The King of Wine Chooses
If you were the Wine King of California and were tasked with dictating
rules about which grape variety could be grown in different regions
how would you lay down the law?
In most area’s of Europe it’s hard to get away from the notion of one or two grapes defining a particular growing region. They have laws that say you must use particular grapes to put the place name on the label. In America it’s different.
We put varietals on our labels here. People don’t buy a "Napa Valley" and necessarily know what they are getting. They buy a Cabernet and that’s what they get.
But this doesn’t mean that various wine regions and appellation associations around California don’t try, and try hard, to associate themselves with a particular varietal. Some areas become associated with certain varietals by default too.
How would you lay down the grape laws if you were Wine King? You may choose no more than three grapes allowed per region. Here’s one fake king’s response:
Pinot is grape for which this cool region is best known, and for good reason. They locals have worked hard to promote their Pinot, but the competition for top Pinot region is tough. What they should and are doing is push equally hard for Anderson Valley to be known for Alsatian and German varietals such as Pinot Gris, Gewurztraminer, and Riesling. Without question the Anderson Valley is making the best examples of these varietals in California. Problem is, you usually don’t get as much for a bottle of Gewurztraminer as you do Pinot.
RULING: Pinot Noir, Gewuztraminer, Riesling
Dry Creek Valley.
They make a lot of great wines in this northern Sonoma appellation but clearly Zinfandel is king of the hill and the varietal most associated with the region. It seemed at one time that Sauvignon Blanc would become associated with Dry Creek Valley. There are still great versions made, but SB can’t top Zin. And by the way, who wouldn’t want to see an annual Dry Creek Valley Zinfandel Conference?
RULING: Zinfandel and Sauvignon Blanc
Everything in Napa is about Cabernet. Yes, yes. I know…lovely wines of all sorts. But Cabernet and Napa Valley are about as closely associated as Mercedes is with Benz. Interestingly, the Napa Valley Vintners have not pushed Cab as the grape of Napa Valley.
RULING: Cabernet Sauvignon, Merlot, Cabernet Franc (some wineries secretly plant Malbec and Petit Verdot)
Russian River Valley
Clearly this large Sonoma County appellation is best known for Pinot Noir. In fact, you can make a pretty compelling argument that it is the best known Pinot Noir appellation in the world after Burgundy. Yet, the size and diversity of what is known as the Russian River Valley appellation means you’ve got a number of other varietals that create wines that are at the same high caliber as their Pinots. I’m thinking of Zinfandel, Chardonnay, and Petite Sirah in particular. The key to understanding Russian River Valley is understanding it’s subsections. Green Valley, for example is really extraordinary Pinot country. The part of the appellation east of highway 101 is all about Zinfandel in my opinion.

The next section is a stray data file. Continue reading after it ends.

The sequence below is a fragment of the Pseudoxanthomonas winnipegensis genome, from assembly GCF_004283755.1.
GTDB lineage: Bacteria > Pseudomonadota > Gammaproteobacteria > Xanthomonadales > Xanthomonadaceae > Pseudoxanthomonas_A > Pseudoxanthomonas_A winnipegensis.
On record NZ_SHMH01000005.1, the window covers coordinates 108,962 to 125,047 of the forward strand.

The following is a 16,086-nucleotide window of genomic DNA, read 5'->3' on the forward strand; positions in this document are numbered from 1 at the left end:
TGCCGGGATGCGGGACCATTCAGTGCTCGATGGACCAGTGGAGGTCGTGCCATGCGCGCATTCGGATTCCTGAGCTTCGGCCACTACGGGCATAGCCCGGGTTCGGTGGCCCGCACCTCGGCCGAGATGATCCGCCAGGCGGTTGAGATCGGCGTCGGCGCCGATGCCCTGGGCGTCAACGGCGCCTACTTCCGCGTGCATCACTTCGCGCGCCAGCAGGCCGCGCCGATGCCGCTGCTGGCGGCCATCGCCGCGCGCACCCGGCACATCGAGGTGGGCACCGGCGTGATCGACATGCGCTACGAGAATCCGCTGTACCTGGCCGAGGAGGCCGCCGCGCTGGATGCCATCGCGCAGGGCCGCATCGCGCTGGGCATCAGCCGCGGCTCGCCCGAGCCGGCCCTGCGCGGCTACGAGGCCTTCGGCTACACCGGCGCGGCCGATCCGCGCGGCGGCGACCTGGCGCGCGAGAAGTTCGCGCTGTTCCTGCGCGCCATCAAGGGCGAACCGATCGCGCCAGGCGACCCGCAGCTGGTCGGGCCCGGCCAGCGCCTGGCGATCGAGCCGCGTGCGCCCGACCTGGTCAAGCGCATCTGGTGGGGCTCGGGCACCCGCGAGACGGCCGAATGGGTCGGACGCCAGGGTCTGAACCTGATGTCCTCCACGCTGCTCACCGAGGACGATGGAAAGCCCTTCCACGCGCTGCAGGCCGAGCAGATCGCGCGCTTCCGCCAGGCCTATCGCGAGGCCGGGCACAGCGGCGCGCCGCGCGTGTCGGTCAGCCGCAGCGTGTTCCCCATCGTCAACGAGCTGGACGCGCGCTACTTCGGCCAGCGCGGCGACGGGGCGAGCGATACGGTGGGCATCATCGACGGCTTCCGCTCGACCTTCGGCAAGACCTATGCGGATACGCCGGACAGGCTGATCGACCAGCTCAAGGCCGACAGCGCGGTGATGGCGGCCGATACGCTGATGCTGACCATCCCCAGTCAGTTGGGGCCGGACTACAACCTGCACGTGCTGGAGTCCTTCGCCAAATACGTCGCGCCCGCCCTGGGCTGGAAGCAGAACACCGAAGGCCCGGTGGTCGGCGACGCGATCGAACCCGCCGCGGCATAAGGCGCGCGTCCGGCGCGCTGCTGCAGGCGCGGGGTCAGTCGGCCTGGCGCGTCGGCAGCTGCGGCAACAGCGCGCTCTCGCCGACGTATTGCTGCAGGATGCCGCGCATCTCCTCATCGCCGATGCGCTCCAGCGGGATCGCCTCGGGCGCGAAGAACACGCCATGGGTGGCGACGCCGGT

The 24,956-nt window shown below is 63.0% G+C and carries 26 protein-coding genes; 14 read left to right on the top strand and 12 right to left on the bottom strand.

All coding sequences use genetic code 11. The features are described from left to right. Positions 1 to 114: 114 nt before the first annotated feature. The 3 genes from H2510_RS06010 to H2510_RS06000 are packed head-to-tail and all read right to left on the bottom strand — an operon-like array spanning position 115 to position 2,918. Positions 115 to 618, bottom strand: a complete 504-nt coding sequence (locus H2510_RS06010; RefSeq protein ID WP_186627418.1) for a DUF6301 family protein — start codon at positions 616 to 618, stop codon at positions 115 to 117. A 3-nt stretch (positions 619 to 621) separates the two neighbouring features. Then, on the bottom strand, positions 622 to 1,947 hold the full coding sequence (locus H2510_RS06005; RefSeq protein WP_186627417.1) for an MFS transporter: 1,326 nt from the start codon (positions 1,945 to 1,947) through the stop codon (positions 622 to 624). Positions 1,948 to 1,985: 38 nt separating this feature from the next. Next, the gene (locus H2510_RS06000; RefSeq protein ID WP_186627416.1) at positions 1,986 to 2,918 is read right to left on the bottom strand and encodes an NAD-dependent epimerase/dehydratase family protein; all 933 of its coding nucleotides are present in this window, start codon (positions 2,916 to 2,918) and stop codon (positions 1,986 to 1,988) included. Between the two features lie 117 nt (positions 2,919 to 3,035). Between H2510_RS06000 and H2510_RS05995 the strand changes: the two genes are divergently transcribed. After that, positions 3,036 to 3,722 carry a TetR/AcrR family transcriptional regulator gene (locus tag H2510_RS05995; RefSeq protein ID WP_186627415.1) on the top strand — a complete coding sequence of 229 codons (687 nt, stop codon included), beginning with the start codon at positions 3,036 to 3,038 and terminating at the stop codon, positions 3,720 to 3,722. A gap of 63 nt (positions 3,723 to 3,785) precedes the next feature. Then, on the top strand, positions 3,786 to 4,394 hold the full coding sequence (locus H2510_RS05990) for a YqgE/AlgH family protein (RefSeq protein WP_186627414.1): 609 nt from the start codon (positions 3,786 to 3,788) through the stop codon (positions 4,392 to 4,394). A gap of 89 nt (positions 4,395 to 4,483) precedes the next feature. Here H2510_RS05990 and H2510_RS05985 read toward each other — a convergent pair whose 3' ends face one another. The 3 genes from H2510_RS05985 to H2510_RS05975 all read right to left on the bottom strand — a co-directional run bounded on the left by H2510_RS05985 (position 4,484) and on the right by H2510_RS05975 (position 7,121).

RULING: Pinot Noir, Zinfandel, Chardonnay
Here it’s mainly about Cabernet. This warm region of Sonoma County is home to the likes of Silver Oak and Jordan, two Cabernets that really helped put Sonoma County on the Cabernet map. You’ll see other varietals such as Merlot, Zinfandel, Sauvignon Blanc and Syrah. But if you have to pin one varietal on the region, it has to be Cabernet
RULING: Cabernet Sauvignon, Syrah, Chardonnay
This stunningly beautiful region doesn’t get as much traffic as Sonoma and Napa. But if it did, you’d have more people appreciating its Zinfandel and Sauvignon Blanc. But because there is not nearly as much wine being grown here as in other areas, you don’t see it associated as often with these varietals.
RULING: Zinfandel, Sauvignon Blanc
Santa Barbara County
Pinot Noir (Thank you, "Sideways") Even before "Sideways" made its impact this region was becoming stiff competition for Russian River Valley. The movie and the collection of artistic winemakers is making that competition. even stiffer.
RULING: Pinot Noir, Syrah, Chardonnay
Monterey has had its ups and downs. It’s a large region that originally planted huge swaths of land to Cabernet. Of course it was too cool and the region got a reputation for producing herbish tasting cab. Today the region does not have a reputation for any particular varietal. However, give it a few year and Monterey and Pinot Noir will be closely associated. There are some marvelous and serious small vintners chasing lots of Pinot in this area as well as some top notch Pinot vineyards.
RULING: Pinot Noir, Chardonnay
Again, Pinot Noir…But also Chardonnay. Carnerso is one of the original "pinot regions" and with good reason. Acacia, Carneros Creek, Saintsbury, Schug all began here with a real belief in the areas potential to grow outstanding Pinot. And they’ve proven this. Site selection is really key here.
RULING: Pinot Noir, Merlot, Chardonnay
Howell Mountain, Spring Mountain, Mount Veeder
All the mountains surrounding Napa Valley are or should be associated with Cabernet. It’s very special fruit.
RULING: Cabernet Sauvignon
Santa Cruz Mountains